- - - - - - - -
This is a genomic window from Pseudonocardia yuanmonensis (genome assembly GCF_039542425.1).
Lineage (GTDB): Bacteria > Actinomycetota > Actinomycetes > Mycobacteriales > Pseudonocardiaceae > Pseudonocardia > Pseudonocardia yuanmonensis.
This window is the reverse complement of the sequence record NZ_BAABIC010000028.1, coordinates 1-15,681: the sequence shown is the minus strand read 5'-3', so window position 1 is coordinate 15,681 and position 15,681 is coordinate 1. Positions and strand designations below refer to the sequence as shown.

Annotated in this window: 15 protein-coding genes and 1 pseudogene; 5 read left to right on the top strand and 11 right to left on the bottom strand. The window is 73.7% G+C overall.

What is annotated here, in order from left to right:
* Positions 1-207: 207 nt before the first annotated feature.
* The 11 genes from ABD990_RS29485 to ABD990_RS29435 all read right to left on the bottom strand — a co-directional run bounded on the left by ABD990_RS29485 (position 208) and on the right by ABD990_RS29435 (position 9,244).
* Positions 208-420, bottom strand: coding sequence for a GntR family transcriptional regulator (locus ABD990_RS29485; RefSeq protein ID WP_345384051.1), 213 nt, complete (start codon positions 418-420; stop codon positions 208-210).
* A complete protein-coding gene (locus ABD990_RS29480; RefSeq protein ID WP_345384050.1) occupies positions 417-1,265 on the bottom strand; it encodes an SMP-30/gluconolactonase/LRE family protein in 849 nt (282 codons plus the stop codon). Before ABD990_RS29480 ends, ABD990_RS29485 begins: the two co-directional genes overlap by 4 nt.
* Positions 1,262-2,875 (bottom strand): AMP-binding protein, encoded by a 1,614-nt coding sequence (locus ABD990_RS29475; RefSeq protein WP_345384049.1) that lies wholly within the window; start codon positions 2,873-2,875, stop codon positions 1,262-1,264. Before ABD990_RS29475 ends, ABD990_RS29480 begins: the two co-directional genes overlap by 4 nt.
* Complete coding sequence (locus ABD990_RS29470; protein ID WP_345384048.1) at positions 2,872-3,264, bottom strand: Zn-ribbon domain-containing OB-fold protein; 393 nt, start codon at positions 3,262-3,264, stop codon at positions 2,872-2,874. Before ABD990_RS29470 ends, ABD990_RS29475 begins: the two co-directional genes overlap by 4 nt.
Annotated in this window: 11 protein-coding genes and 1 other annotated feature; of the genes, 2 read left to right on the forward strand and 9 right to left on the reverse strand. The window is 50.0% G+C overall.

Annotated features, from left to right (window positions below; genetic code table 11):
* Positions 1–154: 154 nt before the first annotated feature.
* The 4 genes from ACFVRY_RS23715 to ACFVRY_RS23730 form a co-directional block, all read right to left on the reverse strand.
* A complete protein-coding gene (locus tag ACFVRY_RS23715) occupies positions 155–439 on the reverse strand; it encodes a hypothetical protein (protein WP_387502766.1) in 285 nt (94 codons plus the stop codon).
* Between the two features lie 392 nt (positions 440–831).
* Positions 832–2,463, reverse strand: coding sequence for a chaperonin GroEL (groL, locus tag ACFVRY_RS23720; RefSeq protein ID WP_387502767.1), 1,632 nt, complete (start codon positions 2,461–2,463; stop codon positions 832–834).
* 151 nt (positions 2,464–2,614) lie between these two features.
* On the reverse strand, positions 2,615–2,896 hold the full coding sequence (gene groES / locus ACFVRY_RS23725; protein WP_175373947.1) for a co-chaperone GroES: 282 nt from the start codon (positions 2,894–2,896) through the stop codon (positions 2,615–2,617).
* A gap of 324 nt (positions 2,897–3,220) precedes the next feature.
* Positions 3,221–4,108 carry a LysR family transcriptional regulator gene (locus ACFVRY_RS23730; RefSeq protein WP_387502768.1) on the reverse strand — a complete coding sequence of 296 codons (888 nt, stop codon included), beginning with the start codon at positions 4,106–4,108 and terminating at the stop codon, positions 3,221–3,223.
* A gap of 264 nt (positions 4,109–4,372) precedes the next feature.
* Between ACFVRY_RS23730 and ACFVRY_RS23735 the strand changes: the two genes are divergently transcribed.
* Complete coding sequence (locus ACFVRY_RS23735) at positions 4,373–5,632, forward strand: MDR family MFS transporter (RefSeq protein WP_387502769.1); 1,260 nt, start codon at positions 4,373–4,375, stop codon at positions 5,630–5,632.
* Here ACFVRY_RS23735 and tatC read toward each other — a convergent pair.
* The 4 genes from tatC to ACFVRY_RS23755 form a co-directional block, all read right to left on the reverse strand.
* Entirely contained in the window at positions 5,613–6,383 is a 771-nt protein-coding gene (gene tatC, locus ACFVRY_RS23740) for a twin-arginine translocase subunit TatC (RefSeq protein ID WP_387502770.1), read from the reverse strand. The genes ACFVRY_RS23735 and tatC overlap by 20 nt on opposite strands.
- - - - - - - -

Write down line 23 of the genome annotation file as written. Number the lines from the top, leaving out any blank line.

* A gap of 264 nt (positions 4,109–4,372) precedes the next feature.